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Public Administration: Power and Politics in the Fourth Branch of Government presents public administration through the lens of politics and the policy-making power of the bureaucracy. By showing how the bureaucracy influences daily life, Smith and Licari bring the field of public administration alive for students. This text dispels the myth that the study of public administration is boring or irrelevant to students' lives by demonstrating just how deeply it pervades our lives.
The authors focus on the bureaucracy—"the fourth branch of government"—as a key ingredient in politics and policy-making. This approach is novel, but it accurately reflects the true nature of public administration in America. This book examines our bureaucracy's considerable political power, where it comes from, how it is used, and how it can be controlled.
* Unique focus on political and policy-making power. This is the first public administration textbook to focus on the political and policy-making power of the bureaucracy. Without abandoning coverage of more traditional topics, this approach is more compelling to students because it demonstrates just how much influence the bureaucracy wields in our daily lives.
* Highlights the tension between democracy and bureaucracy. A central paradox at the heart of the political system is democracy's reliance on the very undemocratic bureaucratic institutions that characterize the administrative branch of government. This text seeks to explain why and lay out the implications of that dependency.
* Details the role and legitimacy of public administration in a democracy. There is an uneasy and fascinating relationship between the democratically elected leadership in government and the bureaucracies needed to carry out their decisions. This tension forms a running theme throughout the book.
* Solid multidisciplinary foundation. This book draws on literature by the most important academics in the fields of both public administration and political science.
* Readability. Smith and Licari write in an engaging, informal style that is rich in lively examples and free of academic jargon.
Key terms are included in a glossary.
Introduction: The Government You Didn't Know You Had, or Why You Should Be Interested in Public Administration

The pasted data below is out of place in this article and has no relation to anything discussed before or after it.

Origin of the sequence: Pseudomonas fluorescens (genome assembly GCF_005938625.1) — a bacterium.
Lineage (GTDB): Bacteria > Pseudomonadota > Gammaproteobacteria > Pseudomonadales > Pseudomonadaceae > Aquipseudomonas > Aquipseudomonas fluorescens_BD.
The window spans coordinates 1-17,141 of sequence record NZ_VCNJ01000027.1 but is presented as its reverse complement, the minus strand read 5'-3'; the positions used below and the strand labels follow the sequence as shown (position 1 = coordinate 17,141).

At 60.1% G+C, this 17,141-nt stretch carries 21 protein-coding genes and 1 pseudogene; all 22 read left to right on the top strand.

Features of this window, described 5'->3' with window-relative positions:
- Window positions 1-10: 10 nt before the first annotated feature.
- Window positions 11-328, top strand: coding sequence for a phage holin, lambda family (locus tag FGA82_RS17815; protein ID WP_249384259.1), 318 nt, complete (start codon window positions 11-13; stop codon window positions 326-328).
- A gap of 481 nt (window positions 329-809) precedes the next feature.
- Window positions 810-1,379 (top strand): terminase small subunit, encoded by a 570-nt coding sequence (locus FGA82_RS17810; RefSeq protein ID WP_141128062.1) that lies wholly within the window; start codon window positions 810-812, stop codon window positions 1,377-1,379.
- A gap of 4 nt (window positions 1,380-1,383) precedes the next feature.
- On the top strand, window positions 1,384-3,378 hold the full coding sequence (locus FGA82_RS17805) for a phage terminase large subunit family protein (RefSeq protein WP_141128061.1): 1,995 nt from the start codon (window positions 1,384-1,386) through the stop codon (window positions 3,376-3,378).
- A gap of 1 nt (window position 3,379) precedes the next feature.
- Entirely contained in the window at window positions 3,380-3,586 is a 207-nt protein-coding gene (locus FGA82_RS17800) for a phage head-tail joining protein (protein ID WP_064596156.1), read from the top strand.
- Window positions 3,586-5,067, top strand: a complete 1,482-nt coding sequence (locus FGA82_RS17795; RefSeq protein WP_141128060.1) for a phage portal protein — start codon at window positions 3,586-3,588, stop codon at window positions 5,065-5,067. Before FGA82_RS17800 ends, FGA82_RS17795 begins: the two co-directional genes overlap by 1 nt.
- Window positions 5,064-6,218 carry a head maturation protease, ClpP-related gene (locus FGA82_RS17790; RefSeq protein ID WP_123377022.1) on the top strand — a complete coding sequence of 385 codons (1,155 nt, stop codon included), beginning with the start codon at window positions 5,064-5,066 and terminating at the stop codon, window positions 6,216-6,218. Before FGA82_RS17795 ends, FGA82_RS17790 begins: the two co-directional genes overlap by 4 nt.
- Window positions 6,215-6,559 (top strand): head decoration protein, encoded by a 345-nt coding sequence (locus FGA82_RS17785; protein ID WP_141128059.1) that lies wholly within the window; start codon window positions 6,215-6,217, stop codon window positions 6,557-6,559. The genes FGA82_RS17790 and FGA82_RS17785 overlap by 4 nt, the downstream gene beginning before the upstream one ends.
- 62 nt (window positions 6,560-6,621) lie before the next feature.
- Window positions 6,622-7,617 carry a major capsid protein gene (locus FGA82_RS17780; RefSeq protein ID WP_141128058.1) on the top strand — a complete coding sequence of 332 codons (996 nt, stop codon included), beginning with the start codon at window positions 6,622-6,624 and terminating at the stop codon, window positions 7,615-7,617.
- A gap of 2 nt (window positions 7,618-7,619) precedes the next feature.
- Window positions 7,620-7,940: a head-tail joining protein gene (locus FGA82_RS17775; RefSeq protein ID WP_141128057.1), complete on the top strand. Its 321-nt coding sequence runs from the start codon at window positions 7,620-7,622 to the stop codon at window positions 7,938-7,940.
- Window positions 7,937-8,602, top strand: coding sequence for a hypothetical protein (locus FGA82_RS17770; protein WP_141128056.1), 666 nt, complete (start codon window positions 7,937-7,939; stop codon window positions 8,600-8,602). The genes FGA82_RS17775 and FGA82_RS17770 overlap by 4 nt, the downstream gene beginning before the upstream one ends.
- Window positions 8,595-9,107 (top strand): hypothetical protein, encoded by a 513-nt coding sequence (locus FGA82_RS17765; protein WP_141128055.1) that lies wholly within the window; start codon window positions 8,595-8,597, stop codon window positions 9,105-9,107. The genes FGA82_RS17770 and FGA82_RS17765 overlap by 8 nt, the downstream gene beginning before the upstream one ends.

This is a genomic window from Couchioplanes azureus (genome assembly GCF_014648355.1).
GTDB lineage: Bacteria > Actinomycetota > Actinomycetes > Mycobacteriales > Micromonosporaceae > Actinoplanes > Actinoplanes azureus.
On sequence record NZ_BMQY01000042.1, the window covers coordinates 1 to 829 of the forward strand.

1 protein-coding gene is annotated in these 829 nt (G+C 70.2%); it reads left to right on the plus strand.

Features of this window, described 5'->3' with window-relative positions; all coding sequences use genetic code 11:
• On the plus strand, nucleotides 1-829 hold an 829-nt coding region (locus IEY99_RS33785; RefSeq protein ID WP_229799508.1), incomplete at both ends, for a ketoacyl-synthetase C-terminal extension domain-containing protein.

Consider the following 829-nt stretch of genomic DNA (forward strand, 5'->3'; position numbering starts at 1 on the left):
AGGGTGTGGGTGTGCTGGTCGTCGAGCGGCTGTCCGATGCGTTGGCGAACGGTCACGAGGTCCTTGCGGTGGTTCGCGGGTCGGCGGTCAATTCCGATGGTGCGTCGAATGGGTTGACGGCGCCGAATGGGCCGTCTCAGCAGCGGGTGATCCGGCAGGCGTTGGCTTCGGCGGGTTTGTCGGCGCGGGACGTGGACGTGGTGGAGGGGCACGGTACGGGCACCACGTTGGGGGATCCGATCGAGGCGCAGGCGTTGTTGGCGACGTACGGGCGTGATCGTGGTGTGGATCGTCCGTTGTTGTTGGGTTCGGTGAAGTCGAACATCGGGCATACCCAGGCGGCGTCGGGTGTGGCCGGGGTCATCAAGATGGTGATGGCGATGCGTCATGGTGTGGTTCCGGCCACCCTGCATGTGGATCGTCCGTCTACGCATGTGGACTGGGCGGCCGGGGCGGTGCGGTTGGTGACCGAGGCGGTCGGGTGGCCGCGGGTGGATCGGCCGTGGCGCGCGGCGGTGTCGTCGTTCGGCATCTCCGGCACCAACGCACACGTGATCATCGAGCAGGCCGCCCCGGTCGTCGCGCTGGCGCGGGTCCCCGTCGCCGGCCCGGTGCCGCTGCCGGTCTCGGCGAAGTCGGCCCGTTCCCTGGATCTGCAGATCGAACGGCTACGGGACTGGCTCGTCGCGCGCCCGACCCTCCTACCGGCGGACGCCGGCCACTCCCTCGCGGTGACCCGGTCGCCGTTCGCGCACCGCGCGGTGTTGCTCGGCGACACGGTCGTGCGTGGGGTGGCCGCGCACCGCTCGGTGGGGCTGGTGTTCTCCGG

Why Study Public Administration?
What Is Public Administration?
How to Study Public Administration
Part I. The Politics of Public Administration
2. The Administrative State: Or, Where Did All This Bureaucracy Come From?
The Need for Public Administration
Understanding the Rise of the Administrative State
Bureaucracy's Role in the Policy Process
Recap: Why We Need (and Want!) Bureaucracy
The Structure of the Administrative State
Why is Public Administration "Public"?
3. A Difficult Mission: Trying to Please All the People All the Time
The Basic Goal of Public Agencies
Government Is No Way to Run a Business
Having Business Run the Government
4. Bureaucratic Power in a Democratic State: Or, Why Government Is More Than It's
Cracked Up to Be
The Traditional View of Public Administration
Bureaucracy as a Political Actor
Sources of Bureaucratic Power
The Nature of Bureaucratic Power
Rulemaking and Adjudication
5. Ethics and Accountability
A Question of Accountability
Accountable to Whom?
Mechanisms of Accountability
Part II. Inside the Bureaucracy
6. Deciding and Doing: The Central Challenges of Public Administration
Deciders and Doers
Putting Decisions Into Action
7. Public-Sector Performance
Organizational Goals and Evaluating Performance
Public Expectations of Bureaucracy
Multiple "Layers" of Implementation
Evaluating Public-Sector Performance
Part III. Public Management: The Core Functions of Public Administration
8. Public Budgeting
The Nature of Public Revenue and Spending
What Do Public Budgets Do?
Political Priorities in Public Budgeting
The Federal Budget Process
Budgeting in State and Local Governments
Analysis in Public Budgeting
9. Managing People
Public Versus Private Personnel Systems
Public Personnel Systems
Recruiting, Selecting, and Hiring
Compensation, Evaluation, and Promotion
Unions and the Return of the Spoils System
Requirements of Effective Policy Implementation
The Reality of Policy Implementation
Part IV. New Directions in Public Administration
11. The Future of Public Administration
The ATM Bureaucracy
The Great Governance Debate
Political and Policy Change: The Rise of the Disarticulated State Homeland Security
The Study of Public Administration